Immersify Education utilises technology to achieve exactly this principle: the idea behind their resources is to ‘bridge the gap between theoretical and practical learning’, offering students a bespoke learning experience featuring expert content curated by dentists, AR, gamification and personalised learning. (1) The information on the Immersify app is ‘standardised with university curriculums’, distinguishing it from other sources of dental information and (2) based on pilot studies (1) involving eight different universities:
100% of respondents would recommend this dental application to a Dentistry student, 82% would be influenced to attend a university by the technology demonstrated at an open day, and 2/3 students would prefer access to the application over being given a free textbook.
This offers a very promising insight into the demand by dental students for innovative and modernised learning; which can be achieved through incorporating the latest technology in dentistry.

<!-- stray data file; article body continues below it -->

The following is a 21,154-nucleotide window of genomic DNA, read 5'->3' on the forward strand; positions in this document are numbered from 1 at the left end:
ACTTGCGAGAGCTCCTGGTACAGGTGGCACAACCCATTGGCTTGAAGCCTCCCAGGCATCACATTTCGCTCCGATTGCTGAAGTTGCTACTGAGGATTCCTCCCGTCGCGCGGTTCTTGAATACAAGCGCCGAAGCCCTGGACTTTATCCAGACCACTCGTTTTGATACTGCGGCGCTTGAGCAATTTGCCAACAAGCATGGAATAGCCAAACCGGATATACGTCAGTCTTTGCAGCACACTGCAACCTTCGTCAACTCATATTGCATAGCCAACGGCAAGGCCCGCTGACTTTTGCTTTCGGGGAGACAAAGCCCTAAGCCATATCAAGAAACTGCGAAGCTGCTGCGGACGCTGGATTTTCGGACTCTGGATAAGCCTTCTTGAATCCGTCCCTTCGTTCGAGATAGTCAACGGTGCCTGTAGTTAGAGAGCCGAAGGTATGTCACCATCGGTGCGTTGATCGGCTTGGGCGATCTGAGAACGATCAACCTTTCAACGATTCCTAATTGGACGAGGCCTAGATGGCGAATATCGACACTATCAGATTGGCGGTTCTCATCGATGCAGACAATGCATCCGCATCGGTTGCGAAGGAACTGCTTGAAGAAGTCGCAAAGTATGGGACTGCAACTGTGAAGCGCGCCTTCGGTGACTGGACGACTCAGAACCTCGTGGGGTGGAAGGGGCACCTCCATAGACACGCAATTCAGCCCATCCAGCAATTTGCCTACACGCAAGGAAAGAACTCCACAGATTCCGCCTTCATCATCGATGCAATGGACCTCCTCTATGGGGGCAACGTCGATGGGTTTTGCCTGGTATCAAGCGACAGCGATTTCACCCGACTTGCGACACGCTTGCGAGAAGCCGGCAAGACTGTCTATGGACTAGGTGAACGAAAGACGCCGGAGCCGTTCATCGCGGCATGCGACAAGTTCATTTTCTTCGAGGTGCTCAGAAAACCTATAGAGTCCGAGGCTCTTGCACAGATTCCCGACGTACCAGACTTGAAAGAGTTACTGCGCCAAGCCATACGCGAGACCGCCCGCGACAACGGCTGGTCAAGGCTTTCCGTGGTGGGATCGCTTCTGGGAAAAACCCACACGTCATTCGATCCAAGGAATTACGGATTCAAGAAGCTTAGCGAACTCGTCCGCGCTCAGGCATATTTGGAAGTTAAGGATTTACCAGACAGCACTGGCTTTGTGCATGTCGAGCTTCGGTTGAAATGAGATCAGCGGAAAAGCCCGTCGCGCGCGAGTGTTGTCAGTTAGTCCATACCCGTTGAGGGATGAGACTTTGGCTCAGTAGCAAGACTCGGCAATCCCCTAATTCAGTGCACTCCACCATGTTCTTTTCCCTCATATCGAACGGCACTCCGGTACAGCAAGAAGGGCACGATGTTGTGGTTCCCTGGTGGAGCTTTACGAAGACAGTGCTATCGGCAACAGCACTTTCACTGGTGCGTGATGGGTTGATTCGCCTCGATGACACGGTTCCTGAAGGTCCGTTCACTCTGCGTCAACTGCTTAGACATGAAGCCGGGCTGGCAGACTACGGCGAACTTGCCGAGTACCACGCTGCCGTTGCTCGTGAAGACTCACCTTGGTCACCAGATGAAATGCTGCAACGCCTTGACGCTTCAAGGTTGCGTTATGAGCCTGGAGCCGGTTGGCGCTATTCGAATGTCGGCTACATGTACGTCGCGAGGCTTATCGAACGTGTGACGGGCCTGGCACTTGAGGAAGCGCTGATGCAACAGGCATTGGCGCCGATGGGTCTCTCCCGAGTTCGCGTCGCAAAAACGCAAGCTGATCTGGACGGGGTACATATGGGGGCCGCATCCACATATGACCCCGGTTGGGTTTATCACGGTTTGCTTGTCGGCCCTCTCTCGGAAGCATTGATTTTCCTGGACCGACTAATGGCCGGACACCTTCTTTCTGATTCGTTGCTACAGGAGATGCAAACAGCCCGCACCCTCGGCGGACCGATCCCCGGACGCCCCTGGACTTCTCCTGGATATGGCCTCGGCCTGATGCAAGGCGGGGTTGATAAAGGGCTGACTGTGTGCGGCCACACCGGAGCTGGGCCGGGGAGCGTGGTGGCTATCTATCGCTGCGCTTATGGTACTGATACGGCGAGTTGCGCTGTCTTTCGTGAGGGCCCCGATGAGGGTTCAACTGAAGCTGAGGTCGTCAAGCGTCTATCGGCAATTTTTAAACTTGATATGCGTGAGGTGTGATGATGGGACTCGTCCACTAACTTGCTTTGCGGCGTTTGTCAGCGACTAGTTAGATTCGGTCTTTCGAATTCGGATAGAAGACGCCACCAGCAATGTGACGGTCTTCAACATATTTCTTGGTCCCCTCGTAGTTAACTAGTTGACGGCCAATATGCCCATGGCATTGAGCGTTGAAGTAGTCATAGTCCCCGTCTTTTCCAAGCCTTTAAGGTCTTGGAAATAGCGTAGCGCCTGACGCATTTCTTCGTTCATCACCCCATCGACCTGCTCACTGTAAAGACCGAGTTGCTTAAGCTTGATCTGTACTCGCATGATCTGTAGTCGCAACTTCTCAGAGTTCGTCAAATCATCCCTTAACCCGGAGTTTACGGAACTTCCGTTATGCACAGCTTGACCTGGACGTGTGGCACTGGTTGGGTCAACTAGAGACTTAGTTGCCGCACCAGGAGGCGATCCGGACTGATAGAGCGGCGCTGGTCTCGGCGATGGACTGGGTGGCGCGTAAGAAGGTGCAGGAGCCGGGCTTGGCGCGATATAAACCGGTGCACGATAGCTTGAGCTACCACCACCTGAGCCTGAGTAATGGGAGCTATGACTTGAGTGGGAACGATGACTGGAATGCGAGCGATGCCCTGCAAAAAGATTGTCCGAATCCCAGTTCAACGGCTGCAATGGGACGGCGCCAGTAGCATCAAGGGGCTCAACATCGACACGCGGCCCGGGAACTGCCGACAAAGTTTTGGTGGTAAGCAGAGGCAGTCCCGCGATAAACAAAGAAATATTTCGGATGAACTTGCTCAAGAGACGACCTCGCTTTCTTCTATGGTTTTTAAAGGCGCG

Currently, at dental school, tooth morphology is traditionally taught through lectures, wax tooth carving and observation of preserved teeth. (3) Although lectures have their benefits, they often lack interactivity and present a one-sided learning experience for students. (4) During wax tooth carving, more focus is placed on carving the crowns, with less of a focus on the root morphology, as it has been suggested that carving roots does not contribute to the overall understanding of dental anatomy. (5) However, learning the roots is equally important, since these are the main focus for endodontics and complex extractions. (6) The final common option of learning tooth morphology is via observation of preserved teeth, which seemingly overcomes the issues described previously. However, there is often difficulty in obtaining suitable ‘well-preserved human teeth’ for observation, meaning that dental students may end up learning via non-anatomically correct models. (7) Moreover, this 3D observation can only take place within the dental school environment so students may have limited time to explore the teeth.